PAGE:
“I’m honest and tell people right to their faces what I think, even when it’s not very flattering,” wrote Anne Frank, in a diary entry dated February 23, 1944, fewer than six months before Nazis captured the 15-year-old and her family.
In the spirit of Anne’s unshakable honesty, it is time to tell the not-very-flattering truth about new, much-heralded research which claims that the Dutch diarist and her family were betrayed to the Nazis by a prominent Amsterdam Jew. This claim is a dangerous falsehood.
The question of who gave up the Franks while they were hiding in their annex has long been the focus of historians. While a definitive answer has never been agreed upon, several Dutch individuals have been identified as possibilities.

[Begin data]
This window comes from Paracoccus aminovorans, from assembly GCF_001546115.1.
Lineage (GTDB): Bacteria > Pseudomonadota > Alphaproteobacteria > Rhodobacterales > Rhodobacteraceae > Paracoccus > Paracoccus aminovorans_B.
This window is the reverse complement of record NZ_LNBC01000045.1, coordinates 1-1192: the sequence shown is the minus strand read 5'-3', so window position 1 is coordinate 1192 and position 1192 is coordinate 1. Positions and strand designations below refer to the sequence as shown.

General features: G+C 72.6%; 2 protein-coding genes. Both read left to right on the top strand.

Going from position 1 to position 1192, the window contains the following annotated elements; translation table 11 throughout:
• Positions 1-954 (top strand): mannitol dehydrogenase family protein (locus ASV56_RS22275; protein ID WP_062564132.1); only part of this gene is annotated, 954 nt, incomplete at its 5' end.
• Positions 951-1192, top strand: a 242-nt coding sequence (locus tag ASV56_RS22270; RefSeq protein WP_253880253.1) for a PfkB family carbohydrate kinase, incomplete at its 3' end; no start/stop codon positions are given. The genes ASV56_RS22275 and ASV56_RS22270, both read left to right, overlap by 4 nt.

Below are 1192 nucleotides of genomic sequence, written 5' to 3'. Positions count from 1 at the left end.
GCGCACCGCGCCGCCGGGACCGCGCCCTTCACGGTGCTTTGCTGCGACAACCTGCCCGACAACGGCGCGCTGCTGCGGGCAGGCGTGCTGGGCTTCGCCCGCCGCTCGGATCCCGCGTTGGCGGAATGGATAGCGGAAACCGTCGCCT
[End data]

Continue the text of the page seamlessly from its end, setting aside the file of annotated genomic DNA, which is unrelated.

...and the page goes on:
“The Betrayal of Anne Frank” — a new book published in January in the Netherlands and the US — advances a sensationalist answer to the same question: that the capture of the Frank family and their deportation to Nazi concentration camps, was the direct result of the actions of a notary named Arnold van den Bergh, a member of the Nazi-appointed Jewish Council in Amsterdam, who died after the war, in 1950.
In other words, Anne Frank — arguably the most known individual among the six million Jews exterminated by the Nazis — met her fate because of another Jew.